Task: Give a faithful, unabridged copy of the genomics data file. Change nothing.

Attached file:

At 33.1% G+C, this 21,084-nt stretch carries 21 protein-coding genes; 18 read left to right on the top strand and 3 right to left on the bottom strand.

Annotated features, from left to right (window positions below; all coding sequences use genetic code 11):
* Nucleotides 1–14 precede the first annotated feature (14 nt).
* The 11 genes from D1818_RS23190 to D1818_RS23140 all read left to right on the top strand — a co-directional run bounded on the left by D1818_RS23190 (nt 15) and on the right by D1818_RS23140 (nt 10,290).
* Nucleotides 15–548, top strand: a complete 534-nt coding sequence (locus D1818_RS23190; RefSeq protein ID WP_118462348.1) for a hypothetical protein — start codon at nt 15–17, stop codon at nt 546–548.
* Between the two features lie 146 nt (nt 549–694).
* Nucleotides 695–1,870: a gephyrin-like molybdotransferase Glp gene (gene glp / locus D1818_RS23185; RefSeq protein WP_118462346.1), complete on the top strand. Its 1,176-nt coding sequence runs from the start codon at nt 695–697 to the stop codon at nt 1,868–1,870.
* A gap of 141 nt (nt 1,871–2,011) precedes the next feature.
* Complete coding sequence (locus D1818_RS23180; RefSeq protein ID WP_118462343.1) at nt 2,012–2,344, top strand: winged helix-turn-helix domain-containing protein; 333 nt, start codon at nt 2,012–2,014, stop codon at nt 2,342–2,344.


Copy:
At 33.1% G+C, this 21,084-nt stretch carries 21 protein-coding genes; 18 read left to right on the top strand and 3 right to left on the bottom strand.

Annotated features, from left to right (window positions below; all coding sequences use genetic code 11):
* Nucleotides 1–14 precede the first annotated feature (14 nt).
* The 11 genes from D1818_RS23190 to D1818_RS23140 all read left to right on the top strand — a co-directional run bounded on the left by D1818_RS23190 (nt 15) and on the right by D1818_RS23140 (nt 10,290).
* Nucleotides 15–548, top strand: a complete 534-nt coding sequence (locus D1818_RS23190; RefSeq protein ID WP_118462348.1) for a hypothetical protein — start codon at nt 15–17, stop codon at nt 546–548.
* Between the two features lie 146 nt (nt 549–694).
* Nucleotides 695–1,870: a gephyrin-like molybdotransferase Glp gene (gene glp / locus D1818_RS23185; RefSeq protein WP_118462346.1), complete on the top strand. Its 1,176-nt coding sequence runs from the start codon at nt 695–697 to the stop codon at nt 1,868–1,870.
* A gap of 141 nt (nt 1,871–2,011) precedes the next feature.
* Complete coding sequence (locus D1818_RS23180; RefSeq protein ID WP_118462343.1) at nt 2,012–2,344, top strand: winged helix-turn-helix domain-containing protein; 333 nt, start codon at nt 2,012–2,014, stop codon at nt 2,342–2,344.